James McNamara reviews 'Dark Money: The hidden history of the billionaires behind the rise of the radical right' by Jane Mayer

James McNamara reviews 'Dark Money: The hidden history of the billionaires behind the rise of the radical right' by Jane Mayer

Dark Money: The hidden history of the billionaires behind the rise of the radical right

by Jane Mayer

Scribe, $35 pb, 464 pp, 9781925321715

When I arrived in America, green card in hand, I soon got down to my favourite pastime: discussing politics over grain-based liquor. I was surprised to find that President Barack Obama was widely reviled. I had spent the previous decade in England and Australia where, in my experience, Obama was considered a decent president or, at least, a decent man. Not, it would seem, in the United States.

That opinions could so differ between Western nations was partly attributable to the radicalisation of American politics in the Obama era. From their first leadership meeting after Obama's election, Republicans mounted an unprecedented 'guerilla war' against his presidency. Denying any Democratic victory was more important than governing. This extremist shift, Jane Mayer argues in Dark Money, reflects a sophisticated, multi-decade effort by a small group of billionaires to inject radical right-wing views into the political mainstream. This might sound a bit Bond villain, but Mayer, a veteran New Yorker journalist, proves her case through masterful investigative reporting.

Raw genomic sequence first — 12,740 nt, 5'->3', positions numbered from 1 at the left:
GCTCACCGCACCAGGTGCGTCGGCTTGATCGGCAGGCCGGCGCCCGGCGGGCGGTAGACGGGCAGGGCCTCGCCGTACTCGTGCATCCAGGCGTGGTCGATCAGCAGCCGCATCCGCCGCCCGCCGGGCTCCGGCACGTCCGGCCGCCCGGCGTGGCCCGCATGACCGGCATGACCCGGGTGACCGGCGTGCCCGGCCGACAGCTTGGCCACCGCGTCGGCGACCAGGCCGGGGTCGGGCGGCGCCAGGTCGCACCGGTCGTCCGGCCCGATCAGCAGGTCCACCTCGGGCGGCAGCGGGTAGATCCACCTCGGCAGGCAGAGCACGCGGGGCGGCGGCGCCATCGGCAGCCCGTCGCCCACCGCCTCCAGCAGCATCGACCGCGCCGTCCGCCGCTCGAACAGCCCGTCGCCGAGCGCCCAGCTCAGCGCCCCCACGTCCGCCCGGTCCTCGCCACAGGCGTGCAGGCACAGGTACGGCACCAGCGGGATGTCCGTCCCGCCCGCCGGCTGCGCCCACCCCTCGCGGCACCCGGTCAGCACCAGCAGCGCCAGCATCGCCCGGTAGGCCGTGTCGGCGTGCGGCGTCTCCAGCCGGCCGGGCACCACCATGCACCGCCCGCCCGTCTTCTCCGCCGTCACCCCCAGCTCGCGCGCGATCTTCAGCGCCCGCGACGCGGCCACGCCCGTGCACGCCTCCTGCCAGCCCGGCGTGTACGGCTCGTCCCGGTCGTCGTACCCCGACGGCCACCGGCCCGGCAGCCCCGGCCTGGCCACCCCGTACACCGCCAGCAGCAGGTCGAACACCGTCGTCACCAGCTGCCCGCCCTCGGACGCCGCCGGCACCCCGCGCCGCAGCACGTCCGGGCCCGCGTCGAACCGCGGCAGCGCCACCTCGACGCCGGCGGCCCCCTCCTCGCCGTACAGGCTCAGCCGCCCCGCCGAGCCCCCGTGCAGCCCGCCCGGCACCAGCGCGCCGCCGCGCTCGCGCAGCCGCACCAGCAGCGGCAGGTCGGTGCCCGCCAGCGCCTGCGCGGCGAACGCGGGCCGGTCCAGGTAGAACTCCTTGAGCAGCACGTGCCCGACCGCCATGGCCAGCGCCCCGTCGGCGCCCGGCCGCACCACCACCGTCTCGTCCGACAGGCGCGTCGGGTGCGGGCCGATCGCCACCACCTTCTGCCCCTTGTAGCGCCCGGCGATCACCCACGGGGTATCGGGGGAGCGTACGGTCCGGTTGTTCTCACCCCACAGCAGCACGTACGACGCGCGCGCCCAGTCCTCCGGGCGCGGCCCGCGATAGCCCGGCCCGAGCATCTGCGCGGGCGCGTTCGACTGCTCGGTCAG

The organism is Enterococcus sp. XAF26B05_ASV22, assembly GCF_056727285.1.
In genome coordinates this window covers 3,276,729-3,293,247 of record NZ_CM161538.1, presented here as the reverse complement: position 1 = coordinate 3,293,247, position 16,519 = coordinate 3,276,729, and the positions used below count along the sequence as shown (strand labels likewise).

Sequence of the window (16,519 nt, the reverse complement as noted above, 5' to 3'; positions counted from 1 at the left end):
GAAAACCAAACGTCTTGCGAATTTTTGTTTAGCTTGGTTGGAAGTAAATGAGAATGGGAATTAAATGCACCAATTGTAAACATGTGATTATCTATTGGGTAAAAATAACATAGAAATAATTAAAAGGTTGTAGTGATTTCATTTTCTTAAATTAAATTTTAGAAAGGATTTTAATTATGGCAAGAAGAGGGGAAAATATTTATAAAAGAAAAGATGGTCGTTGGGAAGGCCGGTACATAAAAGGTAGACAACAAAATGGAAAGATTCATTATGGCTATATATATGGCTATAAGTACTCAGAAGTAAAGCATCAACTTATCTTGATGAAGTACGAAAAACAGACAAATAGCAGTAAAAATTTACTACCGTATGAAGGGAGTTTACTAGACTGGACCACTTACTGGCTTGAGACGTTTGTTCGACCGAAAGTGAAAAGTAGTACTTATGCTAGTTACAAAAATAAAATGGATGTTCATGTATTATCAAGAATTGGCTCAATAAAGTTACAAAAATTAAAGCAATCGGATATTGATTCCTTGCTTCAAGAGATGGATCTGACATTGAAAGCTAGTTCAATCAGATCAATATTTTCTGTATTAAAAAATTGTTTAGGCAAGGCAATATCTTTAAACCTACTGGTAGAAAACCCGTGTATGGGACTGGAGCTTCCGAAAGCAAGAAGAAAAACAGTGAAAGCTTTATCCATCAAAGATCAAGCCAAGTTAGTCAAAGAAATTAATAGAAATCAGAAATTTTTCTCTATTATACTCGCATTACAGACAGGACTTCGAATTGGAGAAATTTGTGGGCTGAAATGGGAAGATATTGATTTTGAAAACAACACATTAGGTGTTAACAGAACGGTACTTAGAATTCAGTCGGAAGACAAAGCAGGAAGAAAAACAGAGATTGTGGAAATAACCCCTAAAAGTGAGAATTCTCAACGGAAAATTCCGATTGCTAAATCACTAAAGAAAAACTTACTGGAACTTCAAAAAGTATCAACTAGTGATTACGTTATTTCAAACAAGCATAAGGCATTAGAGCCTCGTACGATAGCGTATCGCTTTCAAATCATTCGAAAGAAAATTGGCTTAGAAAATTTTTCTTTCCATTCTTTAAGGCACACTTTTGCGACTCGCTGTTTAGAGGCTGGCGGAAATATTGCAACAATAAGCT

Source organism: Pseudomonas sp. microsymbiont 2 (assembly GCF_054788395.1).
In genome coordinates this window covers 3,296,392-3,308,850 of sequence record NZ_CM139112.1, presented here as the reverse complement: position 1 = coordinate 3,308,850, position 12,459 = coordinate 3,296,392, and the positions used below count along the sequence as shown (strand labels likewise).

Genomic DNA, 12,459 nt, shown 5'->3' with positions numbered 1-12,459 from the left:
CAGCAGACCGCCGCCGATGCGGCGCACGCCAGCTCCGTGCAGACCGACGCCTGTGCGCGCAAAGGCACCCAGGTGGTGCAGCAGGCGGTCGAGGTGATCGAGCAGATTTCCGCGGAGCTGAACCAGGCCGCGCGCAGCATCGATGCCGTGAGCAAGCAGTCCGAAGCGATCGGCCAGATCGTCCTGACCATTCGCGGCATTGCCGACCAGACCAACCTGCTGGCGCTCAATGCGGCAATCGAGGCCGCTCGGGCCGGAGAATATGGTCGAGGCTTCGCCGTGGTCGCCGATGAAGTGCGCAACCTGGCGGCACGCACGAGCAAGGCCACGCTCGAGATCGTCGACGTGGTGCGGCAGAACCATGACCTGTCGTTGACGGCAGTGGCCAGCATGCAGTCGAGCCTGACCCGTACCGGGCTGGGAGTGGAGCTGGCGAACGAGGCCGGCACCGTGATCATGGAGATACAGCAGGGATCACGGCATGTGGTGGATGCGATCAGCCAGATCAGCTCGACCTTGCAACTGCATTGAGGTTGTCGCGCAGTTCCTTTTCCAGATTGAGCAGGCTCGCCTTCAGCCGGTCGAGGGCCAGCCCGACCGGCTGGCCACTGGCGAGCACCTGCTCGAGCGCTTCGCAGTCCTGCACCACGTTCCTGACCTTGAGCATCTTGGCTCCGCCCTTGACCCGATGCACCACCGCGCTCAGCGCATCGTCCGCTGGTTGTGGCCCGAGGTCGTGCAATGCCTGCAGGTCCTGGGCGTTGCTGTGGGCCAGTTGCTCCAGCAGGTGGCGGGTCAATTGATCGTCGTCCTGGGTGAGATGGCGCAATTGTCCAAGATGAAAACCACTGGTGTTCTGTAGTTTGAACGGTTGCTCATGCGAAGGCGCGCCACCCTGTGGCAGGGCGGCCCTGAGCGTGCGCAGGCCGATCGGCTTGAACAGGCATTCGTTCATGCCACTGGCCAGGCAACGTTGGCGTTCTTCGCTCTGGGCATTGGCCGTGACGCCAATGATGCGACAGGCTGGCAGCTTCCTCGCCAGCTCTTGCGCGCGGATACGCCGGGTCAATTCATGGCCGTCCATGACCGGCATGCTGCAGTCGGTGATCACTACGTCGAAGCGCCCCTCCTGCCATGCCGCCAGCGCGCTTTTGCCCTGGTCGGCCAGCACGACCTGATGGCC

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Published in October 2016, no. 385
James McNamara

James McNamara

James McNamara is an Australian television writer based in Los Angeles. His television work includes comedy and drama writers rooms for the Academy Award-winning See-Saw Films, Matchbox Pictures/NBC Universal, Foxtel, ABC, Porchlight Films, and Endemol Shine, and developing shows for Goalpost Pictures and Playmaker Media/Sony Pictures. McNamara received ABR’s third Ian Potter Foundation Fellowship for his long-form essay, ‘The Golden Age of Television?’ (ABR, April 2015), praised by Clive James as ‘a global contribution to cultural analysis’. McNamara’s essays and criticism have also appeared in the New York Times, Washington Post, Times Literary Supplement, and The Spectator.

Born in Western Australia in 1982, McNamara received degrees in English and Law from the University of Western Australia, graduated in screenwriting from AFTRS, and holds a doctorate in English from Oxford, where he was a Clarendon Scholar. Before becoming a writer, McNamara was a litigator specialising in international disputes at a top-tier US law firm. He was recently named a BAFTA LA Newcomer. 

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